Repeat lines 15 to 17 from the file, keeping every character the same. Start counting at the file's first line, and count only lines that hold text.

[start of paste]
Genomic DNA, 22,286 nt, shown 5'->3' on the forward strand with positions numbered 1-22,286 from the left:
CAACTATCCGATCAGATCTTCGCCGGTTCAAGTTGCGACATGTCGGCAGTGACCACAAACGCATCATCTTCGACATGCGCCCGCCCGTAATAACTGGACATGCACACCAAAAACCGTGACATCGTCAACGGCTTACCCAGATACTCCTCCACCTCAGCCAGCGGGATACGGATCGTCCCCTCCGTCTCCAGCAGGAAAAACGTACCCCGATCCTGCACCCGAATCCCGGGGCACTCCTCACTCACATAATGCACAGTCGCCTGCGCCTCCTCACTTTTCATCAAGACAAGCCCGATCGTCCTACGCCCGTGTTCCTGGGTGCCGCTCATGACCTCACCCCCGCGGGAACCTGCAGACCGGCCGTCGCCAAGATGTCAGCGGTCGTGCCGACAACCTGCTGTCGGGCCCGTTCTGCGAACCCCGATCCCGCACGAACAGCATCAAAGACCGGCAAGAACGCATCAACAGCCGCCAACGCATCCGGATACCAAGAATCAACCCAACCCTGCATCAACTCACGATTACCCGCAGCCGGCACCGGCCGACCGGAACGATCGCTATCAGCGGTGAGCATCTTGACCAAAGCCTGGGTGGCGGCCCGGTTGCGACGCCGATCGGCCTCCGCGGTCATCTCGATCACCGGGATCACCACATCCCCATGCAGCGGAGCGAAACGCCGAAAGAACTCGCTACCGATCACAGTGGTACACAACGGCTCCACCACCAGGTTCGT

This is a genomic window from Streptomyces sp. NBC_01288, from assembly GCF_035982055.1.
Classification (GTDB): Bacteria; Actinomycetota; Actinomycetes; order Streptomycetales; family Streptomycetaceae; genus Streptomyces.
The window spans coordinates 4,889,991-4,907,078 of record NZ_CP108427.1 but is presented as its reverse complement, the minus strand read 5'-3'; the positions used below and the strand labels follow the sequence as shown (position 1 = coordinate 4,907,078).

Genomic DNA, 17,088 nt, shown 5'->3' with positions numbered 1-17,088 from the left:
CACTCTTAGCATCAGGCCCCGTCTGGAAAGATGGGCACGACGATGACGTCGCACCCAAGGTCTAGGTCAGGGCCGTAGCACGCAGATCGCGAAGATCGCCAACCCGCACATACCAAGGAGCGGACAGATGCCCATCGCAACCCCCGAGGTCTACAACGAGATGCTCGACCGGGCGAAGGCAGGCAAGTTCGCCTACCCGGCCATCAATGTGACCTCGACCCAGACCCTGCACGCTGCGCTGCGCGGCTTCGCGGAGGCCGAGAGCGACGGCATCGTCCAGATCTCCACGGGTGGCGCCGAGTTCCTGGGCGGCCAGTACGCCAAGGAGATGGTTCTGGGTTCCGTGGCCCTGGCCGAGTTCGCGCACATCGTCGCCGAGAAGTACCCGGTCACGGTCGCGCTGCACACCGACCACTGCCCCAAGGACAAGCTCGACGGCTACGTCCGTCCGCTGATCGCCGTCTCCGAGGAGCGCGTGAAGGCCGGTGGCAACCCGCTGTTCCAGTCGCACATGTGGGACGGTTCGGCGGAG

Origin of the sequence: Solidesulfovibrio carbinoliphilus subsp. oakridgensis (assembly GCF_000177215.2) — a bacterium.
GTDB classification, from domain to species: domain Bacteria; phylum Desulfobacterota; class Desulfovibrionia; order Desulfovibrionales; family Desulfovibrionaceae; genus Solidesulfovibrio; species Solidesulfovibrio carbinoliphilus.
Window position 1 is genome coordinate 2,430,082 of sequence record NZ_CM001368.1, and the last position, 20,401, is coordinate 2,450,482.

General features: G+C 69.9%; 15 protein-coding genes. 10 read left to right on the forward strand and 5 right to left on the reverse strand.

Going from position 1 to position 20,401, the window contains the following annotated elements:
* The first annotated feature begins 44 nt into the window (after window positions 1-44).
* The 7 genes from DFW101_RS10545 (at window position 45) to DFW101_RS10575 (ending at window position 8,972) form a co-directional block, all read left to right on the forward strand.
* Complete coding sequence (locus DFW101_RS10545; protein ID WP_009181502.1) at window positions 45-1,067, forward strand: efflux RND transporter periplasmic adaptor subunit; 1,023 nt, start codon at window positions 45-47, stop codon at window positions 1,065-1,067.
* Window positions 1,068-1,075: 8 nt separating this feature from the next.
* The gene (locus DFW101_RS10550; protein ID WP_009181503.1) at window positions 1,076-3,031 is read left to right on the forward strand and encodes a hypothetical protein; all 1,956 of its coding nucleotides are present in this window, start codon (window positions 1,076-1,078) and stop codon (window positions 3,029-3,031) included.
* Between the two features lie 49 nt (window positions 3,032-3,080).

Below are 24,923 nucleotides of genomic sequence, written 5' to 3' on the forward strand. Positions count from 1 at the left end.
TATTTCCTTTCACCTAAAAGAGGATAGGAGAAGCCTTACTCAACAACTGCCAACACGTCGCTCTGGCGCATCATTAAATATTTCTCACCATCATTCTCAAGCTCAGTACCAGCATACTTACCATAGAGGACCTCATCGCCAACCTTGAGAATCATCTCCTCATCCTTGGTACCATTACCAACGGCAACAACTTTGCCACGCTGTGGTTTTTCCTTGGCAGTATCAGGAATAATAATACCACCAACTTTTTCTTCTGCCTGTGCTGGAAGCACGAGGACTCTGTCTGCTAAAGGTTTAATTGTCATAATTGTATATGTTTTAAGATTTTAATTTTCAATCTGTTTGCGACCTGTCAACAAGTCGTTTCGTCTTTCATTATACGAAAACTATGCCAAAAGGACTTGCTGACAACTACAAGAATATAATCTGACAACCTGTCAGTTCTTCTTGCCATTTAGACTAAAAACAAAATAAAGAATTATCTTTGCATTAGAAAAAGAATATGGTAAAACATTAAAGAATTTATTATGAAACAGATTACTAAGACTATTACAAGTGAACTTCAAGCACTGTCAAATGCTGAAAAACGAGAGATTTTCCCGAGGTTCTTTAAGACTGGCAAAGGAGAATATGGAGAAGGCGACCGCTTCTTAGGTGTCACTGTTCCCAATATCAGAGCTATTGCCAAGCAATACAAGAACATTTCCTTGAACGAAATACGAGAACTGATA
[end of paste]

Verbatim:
* Complete coding sequence (locus DFW101_RS10545; protein ID WP_009181502.1) at window positions 45-1,067, forward strand: efflux RND transporter periplasmic adaptor subunit; 1,023 nt, start codon at window positions 45-47, stop codon at window positions 1,065-1,067.
* Window positions 1,068-1,075: 8 nt separating this feature from the next.
* The gene (locus DFW101_RS10550; protein ID WP_009181503.1) at window positions 1,076-3,031 is read left to right on the forward strand and encodes a hypothetical protein; all 1,956 of its coding nucleotides are present in this window, start codon (window positions 1,076-1,078) and stop codon (window positions 3,029-3,031) included.